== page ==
Aaron Denney was stuck in a retail job. “I was a department manager,” he said. “And I had no desire to move up the chain of command.” Denney was ready to change careers.
He had previously started college for software development but didn’t finish. After completing one full year of courses, Denney felt like the college wasn’t a good fit. “I never felt like I learned … the programming skills that would be required of a software developer,” he said.
A new opportunity arose when a friend told Denney about The Software Guild opening a location where he lived in Louisville, Kentucky. Denney sensed that the 12-week coding bootcamp would help him gain the relevant skills he needed. “I put in my application, took the aptitude test online and was selected to attend the first Louisville cohort,” he said.
Once he began the coding bootcamp, Denney quickly knew it was the education environment he was seeking. “I needed an atmosphere where I could sit with classmates looking to attain this same skill set,” he said. “Having peers to learn from gave me different approaches to each problem.” Denney was inspired by his classmates, who offered encouragement and constructive criticism. “It helped me learn more than what I would have alone,” he said.
In the .NET/C# cohort, Denney was led by instructor Jason Gerstorff. He offered invaluable insight into the fundamentals of the .NET framework, serving as a guide through the entire process. “Jason never explicitly gave us the answer to a problem,” Denney said. “He started a conversation that would lead to finding a solution on our own.”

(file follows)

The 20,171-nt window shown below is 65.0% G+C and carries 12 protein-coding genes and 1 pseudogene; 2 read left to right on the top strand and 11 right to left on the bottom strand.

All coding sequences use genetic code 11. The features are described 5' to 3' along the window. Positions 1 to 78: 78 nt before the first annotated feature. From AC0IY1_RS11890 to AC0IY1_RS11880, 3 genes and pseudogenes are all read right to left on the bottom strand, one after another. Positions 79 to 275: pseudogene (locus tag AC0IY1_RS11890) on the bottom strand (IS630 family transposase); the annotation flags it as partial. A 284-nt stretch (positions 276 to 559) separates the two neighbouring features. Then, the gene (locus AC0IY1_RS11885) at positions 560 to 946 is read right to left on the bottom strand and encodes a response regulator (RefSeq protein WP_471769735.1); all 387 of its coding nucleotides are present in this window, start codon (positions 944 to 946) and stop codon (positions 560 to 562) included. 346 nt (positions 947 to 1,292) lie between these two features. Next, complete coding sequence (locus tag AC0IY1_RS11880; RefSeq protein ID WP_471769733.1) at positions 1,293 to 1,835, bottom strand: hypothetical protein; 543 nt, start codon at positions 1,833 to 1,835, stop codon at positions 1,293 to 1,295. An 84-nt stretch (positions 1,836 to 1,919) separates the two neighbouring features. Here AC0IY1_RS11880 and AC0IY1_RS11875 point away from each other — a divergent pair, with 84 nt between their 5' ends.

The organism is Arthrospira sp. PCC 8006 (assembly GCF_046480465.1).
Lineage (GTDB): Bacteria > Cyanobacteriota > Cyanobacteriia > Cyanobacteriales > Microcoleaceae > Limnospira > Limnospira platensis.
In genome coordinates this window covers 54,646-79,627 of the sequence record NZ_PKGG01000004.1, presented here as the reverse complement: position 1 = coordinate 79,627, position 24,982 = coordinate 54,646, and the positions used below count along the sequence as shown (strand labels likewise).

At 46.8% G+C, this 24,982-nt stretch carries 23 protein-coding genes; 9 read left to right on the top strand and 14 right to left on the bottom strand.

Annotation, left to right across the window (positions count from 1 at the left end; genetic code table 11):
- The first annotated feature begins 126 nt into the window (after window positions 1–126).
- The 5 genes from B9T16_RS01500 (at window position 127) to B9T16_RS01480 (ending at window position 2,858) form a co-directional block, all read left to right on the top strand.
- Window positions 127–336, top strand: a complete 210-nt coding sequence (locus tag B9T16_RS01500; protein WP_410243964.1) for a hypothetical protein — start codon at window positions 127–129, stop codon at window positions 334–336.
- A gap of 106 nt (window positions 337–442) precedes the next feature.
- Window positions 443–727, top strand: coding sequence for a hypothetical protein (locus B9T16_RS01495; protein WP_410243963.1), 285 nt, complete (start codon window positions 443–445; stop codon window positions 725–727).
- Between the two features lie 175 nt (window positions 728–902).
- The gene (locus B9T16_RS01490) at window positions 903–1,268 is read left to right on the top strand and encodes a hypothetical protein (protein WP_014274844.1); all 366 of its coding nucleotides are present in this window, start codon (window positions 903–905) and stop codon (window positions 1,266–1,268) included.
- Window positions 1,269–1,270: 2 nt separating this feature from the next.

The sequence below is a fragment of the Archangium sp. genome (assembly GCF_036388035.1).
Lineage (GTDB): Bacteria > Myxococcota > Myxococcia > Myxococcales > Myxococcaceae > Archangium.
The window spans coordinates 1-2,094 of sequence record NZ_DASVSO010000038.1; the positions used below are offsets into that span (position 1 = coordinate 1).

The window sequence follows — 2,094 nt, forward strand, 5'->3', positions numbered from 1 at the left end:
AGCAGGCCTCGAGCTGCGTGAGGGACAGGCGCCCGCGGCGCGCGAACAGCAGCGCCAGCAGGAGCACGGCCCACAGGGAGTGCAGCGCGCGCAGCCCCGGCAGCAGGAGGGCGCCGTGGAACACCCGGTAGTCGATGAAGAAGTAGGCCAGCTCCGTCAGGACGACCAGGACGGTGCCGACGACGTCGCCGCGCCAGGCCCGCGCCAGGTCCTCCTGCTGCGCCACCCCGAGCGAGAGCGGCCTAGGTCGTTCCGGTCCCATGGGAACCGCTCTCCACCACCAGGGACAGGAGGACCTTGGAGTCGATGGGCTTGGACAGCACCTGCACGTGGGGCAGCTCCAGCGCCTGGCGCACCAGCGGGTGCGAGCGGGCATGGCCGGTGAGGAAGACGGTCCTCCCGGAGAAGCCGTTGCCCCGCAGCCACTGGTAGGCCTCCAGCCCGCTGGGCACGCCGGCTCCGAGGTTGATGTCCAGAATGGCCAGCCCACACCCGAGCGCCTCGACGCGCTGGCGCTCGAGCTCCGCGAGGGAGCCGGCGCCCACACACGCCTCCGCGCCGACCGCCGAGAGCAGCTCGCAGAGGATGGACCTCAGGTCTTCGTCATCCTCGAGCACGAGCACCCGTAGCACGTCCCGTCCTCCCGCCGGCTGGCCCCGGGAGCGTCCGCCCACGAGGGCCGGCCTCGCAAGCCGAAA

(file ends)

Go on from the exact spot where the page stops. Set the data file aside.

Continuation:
The third week of the cohort was a key moment for Denney. That was when the lectures moved beyond introduction and into application. “We were creating a game program, and all we had to do was finish the program,” he said. At first, Denney was confused and overwhelmed by the application. “Once I started to learn more about how the program was functioning, I knew what I needed to do to finish it,” he said.
Asking questions is an important part of learning at The Software Guild. “Dumb questions don’t exist,” Denney said. “The more you understand, the better you’ll be able to code.” He also learned to work through frustration. “There were times when I walked away from my work just to take a break,” he said. “I’d come back feeling refreshed and be able to find the answer I was looking for.”
Denney completed the coding bootcamp and found a job as a software engineer for Venminder, a company that develops software to help banks, credit unions and other financial institutions stay compliant with various vendors. The Software Guild prepared Denney well for his job. Denney’s new career offers him the stability and potential that he craved when working in retail. “My experience has already paid off, and I’m excited to see what the future has to offer,” he said.
Denney highly recommends The Software Guild. “If coding is something you’re interested in pursuing, look into The Software Guild to learn more about it,” he said.
The Software Guild is owned by The Learning House